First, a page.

This could mean reading, puzzles, board games, art etc. It could also mean teaching your children to cook or to help you in the veggie garden.
It might be a hard sell, especially to some older children. But no doubt rewarding to grow your own food; to see an improvement in their cooking skills, to spark an interest in nutrition, to introduce new flavours and textures to family meals and perhaps making breakthroughs with picky eaters.
The tasks delegated to children will differ and be determined by a few factors i.e. age, food preference and the child’s overall interest in food.
Try giving younger children tasks like cracking and whisking eggs, measuring ingredients, mixing dressing, using scissors (safe ones) to chop ingredients i.e. fresh herbs.
Slightly older children might have more involvement. They may even get to choose the food you create or champion the main meal one night a week on a regular basis. This is fantastic, try to encourage them to pick a recipe that the whole family can eat and enjoy.
It’s also a great time to experiment with new flavours and cooking techniques. Try to add spices, ingredients and textures you normally wouldn’t cook with. This may feel impossible or you may have tried this before. Just remember, it can take a few times (i.e. 12-20) before a child will accept, or even try certain foods. So maybe not impossible, just an endurance event that requires training, patience and mental strength.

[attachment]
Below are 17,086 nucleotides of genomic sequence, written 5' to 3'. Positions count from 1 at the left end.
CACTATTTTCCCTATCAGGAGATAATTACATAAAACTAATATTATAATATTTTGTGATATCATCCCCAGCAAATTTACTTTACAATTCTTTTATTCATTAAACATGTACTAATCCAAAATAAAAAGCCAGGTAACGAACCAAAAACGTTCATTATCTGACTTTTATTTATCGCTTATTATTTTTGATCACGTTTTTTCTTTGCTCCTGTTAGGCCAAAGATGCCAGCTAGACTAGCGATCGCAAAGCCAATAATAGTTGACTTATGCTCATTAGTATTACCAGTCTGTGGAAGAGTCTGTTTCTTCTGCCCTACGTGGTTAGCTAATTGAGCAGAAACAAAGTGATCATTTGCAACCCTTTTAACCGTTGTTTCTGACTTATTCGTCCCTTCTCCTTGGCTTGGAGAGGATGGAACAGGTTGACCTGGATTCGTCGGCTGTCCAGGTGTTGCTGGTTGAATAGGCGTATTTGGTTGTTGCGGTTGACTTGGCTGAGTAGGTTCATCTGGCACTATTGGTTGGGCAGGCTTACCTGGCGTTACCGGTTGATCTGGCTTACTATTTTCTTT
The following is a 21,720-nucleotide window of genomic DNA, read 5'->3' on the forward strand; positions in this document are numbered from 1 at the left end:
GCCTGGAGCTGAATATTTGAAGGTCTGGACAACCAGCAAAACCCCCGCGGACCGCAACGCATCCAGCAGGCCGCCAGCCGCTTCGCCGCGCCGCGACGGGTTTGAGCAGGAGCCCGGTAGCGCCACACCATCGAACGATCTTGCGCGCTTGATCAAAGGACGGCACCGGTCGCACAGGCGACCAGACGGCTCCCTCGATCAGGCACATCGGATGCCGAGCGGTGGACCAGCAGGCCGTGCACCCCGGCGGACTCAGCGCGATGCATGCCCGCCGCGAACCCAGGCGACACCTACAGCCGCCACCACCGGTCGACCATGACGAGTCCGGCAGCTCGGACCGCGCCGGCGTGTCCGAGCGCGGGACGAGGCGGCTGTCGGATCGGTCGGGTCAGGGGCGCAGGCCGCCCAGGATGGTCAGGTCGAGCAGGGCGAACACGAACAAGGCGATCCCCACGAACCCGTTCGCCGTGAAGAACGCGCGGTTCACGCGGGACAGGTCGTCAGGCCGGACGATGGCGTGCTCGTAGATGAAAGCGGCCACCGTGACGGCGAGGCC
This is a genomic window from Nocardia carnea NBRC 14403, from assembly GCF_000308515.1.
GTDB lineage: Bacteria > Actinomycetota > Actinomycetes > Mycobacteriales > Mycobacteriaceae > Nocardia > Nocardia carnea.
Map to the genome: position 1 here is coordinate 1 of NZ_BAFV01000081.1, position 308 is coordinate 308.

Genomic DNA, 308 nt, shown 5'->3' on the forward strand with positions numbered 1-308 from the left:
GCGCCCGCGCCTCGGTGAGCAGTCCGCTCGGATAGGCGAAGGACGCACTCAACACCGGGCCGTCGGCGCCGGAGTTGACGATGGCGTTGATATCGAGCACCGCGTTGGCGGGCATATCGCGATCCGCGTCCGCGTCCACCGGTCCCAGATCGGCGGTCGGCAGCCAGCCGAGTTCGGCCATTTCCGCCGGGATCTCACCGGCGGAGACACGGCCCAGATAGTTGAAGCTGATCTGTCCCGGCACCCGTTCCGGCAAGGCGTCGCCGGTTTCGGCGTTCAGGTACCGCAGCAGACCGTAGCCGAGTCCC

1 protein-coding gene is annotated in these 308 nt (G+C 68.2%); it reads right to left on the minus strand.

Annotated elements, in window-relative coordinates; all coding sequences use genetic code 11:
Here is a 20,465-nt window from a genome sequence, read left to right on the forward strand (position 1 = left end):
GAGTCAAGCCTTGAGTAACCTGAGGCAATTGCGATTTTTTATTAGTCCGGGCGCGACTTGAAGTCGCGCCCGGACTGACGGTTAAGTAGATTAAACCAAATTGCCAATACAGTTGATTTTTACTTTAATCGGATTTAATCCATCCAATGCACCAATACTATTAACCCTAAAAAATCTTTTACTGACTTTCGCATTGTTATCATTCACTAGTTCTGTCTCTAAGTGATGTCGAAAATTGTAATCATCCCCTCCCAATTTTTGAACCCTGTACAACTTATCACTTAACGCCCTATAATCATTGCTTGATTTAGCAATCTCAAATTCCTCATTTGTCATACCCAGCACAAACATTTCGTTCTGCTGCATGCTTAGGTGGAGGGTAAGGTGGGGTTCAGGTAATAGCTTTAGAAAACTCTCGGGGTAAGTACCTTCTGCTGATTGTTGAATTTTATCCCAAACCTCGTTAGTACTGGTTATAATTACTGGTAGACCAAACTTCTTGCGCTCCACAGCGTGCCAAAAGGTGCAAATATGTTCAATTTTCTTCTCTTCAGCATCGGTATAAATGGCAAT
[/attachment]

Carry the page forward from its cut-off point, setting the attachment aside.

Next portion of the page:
The sooner children know about where food comes from the better.
If you have an existing vegetable garden encourage your children, especially if they are young, to help you collect and wash the veggies.
If you don’t have a vegetable garden, could you? If a child is involved from digging the garden to dishing up, you would hope two things.
One, they’re encouraged to eat the food grown, especially as they have been a part of the process.
And two, realise that vegetables don’t start their life looking supermarket chic - imperfect and covered in dirt more like.
It all sounds very textbook; clean, green and easy and I hope it is.
But I understand that it may not be. If any of these suggestions are simply not an option for your family, no drama.
Do your best to eat well during this time and hopefully have genuine connection over meals together – there’s a lot to be said for that